Isolation

Air-dried and powdered leaves (600 g) of L. divaricata Mart., were extracted with MeOH at room temp. The MeOH extract was concentrated in vacuum and yielded 74 g of crude methanolic extract. Part of the crude methanolic extract (38 g) was partitioned with n-hexane (600 mL), chloroform (600 mL), ethyl acetate (600 mL) and methanol (100 mL), yielding 5.8 g (15.3%), 2.9 g (7.6%), 4.9 g (12.9%), 24 g (63.2%) respectively. The choroformic fraction was subjected to CC on silica gel (70 g) and eluted with different rations of n-hexane, CHCl3 and MeOH. The appropriate frs (monitored by TLC analysis) were combined resulting in 22 frs. Fr 14 (160 mg), eluted with chloroform-methanol (90:10), was subjected to repeated CC on silica gel, eluted with n-hexane, chloroform and methanol mixts of increasing polarity to give 3b-p-hydroxybenzoyloxytormentic acid (1) (2.8 mg-1.8%) and a mixture containing maslinic acid (2) (4.3 mg-2.7%).

3b-p-hydroxybenzoyloxytormentic acid (1). White crystals. EIMS m/z (rel. int.): [M]+ • 608, 563 (10.8), 562 (17.0), 264 (< 3.0), 246 (14.0), 219 (7.3), 218 (14.1), 201 (5.8), 189 (31.8), 187 (15.6), 179 (< 3.0), 146 (61.9), 121 (100).

Maslinic acid (2). White crystals. 13C NMR (75.5 MHz, CD3OD): 48.1 (C-1), 69.5 (C-2), 84.5 (C-3), 40.5 (C-4), 56.7 (C-5), 19.5 (C-6), 33.9 (C-7), 39.2 (C-8), 49.0 (C-9), 39.2 (C-10), 24.0 (C-11), 123.6 (C-12), 145.5 (C-13), 42.6 (C-14), 28.8 (C-15), 24.0 (C-16), 47.7 (C-17), 42.7 (C-18), 47.2 (C-19), 31.6 (C-20), 34.9 (C-21), 33.8 (C-22), 29.3 (C-23), 17.0 (C-24), 17.1 (C-25), 17.4 (C-26), 23.9 (C-27), 180.0 (C-28), 33.5 (C-29), 23.9 (C-30).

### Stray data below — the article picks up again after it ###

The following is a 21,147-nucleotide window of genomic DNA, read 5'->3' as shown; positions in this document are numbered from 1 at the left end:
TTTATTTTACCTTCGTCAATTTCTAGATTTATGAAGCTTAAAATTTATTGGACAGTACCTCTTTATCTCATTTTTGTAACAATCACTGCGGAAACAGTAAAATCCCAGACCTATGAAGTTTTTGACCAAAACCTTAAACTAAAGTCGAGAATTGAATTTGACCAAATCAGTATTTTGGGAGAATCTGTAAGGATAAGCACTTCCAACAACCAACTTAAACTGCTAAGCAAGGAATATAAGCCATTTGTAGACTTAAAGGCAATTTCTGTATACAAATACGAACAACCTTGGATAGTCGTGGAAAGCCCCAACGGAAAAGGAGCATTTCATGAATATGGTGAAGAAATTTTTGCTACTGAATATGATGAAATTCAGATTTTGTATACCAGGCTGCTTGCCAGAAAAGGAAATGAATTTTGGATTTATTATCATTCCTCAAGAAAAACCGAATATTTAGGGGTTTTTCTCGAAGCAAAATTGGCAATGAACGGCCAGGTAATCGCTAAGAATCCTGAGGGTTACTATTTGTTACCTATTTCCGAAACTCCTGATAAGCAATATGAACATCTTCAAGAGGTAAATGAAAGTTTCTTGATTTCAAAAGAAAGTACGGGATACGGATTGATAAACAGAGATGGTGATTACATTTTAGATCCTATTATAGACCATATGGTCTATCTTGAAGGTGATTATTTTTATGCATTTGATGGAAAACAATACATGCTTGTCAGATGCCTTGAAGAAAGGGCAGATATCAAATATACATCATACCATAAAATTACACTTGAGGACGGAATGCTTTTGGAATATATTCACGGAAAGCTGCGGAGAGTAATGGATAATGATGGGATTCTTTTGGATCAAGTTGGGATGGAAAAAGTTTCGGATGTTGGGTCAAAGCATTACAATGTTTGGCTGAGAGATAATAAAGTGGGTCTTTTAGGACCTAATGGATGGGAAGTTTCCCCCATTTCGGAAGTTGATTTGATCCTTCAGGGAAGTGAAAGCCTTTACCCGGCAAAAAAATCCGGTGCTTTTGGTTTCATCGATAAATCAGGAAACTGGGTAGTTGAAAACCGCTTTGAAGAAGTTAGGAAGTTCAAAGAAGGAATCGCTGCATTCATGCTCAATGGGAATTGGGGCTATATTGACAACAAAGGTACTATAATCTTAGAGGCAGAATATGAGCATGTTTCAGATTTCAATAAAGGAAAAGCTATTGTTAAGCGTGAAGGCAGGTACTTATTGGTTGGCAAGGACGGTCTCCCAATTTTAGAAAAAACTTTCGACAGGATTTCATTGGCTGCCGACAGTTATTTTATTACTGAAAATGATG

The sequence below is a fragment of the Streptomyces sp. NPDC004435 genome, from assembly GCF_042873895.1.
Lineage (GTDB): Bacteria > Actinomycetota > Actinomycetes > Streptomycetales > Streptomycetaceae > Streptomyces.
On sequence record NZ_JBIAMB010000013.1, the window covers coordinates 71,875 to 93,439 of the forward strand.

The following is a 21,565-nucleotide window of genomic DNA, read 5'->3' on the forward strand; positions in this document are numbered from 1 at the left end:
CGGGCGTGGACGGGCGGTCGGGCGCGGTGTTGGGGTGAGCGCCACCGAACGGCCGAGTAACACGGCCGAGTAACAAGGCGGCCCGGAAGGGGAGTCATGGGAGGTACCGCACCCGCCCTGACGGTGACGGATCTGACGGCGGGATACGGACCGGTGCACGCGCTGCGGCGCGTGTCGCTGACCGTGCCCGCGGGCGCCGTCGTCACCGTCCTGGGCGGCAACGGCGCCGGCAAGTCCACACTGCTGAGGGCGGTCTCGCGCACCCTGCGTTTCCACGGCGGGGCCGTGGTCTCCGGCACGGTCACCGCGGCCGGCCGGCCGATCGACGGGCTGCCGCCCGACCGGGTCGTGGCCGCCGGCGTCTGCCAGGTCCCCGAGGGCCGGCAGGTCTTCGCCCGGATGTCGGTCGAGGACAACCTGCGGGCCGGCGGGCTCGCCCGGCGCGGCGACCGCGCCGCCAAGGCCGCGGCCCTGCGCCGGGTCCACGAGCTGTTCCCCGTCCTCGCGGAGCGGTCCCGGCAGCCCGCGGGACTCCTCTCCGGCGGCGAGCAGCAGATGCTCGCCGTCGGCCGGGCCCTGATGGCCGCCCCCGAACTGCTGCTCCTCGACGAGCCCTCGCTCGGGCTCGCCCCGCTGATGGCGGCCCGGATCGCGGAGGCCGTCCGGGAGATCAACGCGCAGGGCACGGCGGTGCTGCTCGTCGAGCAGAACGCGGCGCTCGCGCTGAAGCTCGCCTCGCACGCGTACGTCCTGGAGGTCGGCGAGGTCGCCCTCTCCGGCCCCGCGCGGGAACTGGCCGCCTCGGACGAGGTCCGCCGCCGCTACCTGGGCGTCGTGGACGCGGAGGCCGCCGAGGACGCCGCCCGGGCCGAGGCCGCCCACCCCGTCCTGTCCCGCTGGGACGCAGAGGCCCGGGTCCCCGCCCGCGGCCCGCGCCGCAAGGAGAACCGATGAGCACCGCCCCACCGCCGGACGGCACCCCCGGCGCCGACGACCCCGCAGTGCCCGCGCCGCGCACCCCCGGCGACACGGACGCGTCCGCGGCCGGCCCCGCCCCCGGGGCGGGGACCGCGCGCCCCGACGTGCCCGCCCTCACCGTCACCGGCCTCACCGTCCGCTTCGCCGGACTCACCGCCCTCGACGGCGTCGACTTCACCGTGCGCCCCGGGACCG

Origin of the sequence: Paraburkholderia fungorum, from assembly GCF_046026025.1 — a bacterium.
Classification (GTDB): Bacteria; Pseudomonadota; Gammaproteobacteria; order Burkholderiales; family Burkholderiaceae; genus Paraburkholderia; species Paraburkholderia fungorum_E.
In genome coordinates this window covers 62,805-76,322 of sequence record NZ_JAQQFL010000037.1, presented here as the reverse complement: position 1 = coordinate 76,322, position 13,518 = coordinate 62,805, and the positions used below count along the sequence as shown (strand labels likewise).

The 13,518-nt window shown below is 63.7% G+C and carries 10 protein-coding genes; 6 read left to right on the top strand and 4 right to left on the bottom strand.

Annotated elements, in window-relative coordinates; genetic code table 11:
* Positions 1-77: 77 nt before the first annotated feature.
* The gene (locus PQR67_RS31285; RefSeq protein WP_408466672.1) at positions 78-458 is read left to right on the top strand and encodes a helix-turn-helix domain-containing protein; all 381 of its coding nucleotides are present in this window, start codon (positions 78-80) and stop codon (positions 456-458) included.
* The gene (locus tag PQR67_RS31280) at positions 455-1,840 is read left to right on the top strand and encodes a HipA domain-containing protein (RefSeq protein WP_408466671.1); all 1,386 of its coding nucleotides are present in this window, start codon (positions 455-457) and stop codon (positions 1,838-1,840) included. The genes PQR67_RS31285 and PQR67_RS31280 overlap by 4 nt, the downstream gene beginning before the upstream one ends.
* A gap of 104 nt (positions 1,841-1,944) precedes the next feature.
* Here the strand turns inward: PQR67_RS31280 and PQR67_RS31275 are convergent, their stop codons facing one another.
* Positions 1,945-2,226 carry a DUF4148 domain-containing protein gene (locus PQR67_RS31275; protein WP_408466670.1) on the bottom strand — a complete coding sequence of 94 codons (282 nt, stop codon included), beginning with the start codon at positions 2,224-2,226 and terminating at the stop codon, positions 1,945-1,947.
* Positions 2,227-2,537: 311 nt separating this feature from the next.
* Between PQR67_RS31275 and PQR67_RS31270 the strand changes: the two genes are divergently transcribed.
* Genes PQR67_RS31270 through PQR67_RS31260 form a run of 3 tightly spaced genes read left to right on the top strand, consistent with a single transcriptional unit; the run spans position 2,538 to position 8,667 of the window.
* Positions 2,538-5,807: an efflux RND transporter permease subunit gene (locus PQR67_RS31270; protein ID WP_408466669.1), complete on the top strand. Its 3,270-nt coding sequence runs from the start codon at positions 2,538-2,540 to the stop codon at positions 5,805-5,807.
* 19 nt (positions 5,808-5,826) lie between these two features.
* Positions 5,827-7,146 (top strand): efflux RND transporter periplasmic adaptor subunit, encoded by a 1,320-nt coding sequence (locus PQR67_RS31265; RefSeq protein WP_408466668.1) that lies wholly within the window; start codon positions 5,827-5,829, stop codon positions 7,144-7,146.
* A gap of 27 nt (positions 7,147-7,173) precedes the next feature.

Acknowledgements

The authors thanks CAPES for scholarships and CNPq for financial support. We also thanks Dr. M. C. de Souza for support in the plant collection and for the identification of the plant material, Dr. A. J. Marsaioli (Unicamp) for running the HSQC and HMBC spectra.

 

References

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3. Lorenzi, H.; Árvores Brasileiras: Manual de Identificação e Cultivo de Plantas Arbóreas Nativas do Brasil / Harri Lorenzi, 2th ed., Plantarum: Nova Odessa, 1998.        [ Links ]

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8. Yamagishi, T.; Zhang, D-C.; Chang, J-J.; McPhail, D. R.; McPhail, A. T.; Lee, K-H.; Phytochemistry 1988, 27, 3213.        [ Links ]

9. Gopalsamy, N.; Vargas, D.; Guého, J.; Ricaud, C.; Hostettmann, K.; Phytochemistry 1988, 27, 3593.        [ Links ]

10. Bilia, A. R.; Mendez, J.; Morelli, I.; Acta Pharm. Helv. 1996, 71, 191.        [ Links ]

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Received: January 18, 2002
Published on the web: March 26, 2003

 

 

* e-mail: ccsilva@uem.br